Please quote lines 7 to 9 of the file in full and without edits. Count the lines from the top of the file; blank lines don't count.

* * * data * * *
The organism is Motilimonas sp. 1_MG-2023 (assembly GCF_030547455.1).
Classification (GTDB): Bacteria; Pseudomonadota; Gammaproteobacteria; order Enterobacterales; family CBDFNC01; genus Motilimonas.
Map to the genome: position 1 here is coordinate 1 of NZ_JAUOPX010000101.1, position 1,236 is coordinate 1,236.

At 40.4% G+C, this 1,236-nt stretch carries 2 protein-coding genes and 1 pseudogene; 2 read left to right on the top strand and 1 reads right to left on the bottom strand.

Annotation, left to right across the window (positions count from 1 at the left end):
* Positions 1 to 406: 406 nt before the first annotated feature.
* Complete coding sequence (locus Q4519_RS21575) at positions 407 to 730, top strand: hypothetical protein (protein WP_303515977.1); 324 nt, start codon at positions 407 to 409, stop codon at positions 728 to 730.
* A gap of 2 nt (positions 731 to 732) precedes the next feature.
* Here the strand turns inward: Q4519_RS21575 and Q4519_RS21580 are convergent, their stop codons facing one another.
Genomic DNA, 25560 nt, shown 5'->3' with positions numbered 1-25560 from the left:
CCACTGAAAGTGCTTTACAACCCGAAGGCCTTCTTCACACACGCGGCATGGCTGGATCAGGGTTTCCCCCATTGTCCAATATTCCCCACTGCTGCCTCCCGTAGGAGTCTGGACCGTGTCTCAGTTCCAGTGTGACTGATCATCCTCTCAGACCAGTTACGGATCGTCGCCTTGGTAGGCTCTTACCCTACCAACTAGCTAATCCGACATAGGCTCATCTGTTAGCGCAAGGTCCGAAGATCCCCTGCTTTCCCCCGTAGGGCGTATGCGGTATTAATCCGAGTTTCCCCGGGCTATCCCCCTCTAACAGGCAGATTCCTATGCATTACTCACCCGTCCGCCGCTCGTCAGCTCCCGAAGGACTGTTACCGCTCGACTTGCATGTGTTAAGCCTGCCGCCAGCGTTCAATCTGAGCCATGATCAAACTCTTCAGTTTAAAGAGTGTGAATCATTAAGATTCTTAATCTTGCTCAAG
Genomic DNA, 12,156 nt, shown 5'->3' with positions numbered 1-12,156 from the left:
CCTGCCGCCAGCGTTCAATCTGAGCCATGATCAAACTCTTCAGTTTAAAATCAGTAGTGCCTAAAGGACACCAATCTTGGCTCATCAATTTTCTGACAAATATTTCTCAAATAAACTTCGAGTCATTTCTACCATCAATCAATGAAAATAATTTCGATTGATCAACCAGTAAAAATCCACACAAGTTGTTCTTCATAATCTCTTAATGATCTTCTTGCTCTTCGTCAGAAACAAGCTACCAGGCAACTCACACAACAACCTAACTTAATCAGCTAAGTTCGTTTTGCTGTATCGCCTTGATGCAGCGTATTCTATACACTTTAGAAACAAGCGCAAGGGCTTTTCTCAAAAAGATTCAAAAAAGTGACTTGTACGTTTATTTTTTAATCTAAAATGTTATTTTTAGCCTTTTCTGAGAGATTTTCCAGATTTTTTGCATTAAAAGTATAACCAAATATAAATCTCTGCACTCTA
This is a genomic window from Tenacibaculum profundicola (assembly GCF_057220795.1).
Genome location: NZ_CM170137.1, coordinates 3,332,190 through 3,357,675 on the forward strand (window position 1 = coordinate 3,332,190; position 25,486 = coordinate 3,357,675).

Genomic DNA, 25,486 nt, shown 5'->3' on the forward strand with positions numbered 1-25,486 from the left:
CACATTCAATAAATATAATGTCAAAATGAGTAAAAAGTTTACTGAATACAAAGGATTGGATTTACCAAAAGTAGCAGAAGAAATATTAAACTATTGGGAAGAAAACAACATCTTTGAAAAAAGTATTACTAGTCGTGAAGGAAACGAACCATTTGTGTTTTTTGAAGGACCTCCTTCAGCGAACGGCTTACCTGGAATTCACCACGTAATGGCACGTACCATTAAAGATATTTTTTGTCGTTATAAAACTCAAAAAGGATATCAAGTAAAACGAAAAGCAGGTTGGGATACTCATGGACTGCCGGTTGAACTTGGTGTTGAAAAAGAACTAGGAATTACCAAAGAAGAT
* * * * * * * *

* Complete coding sequence (locus Q4519_RS21575) at positions 407 to 730, top strand: hypothetical protein (protein WP_303515977.1); 324 nt, start codon at positions 407 to 409, stop codon at positions 728 to 730.
* A gap of 2 nt (positions 731 to 732) precedes the next feature.
* Here the strand turns inward: Q4519_RS21575 and Q4519_RS21580 are convergent, their stop codons facing one another.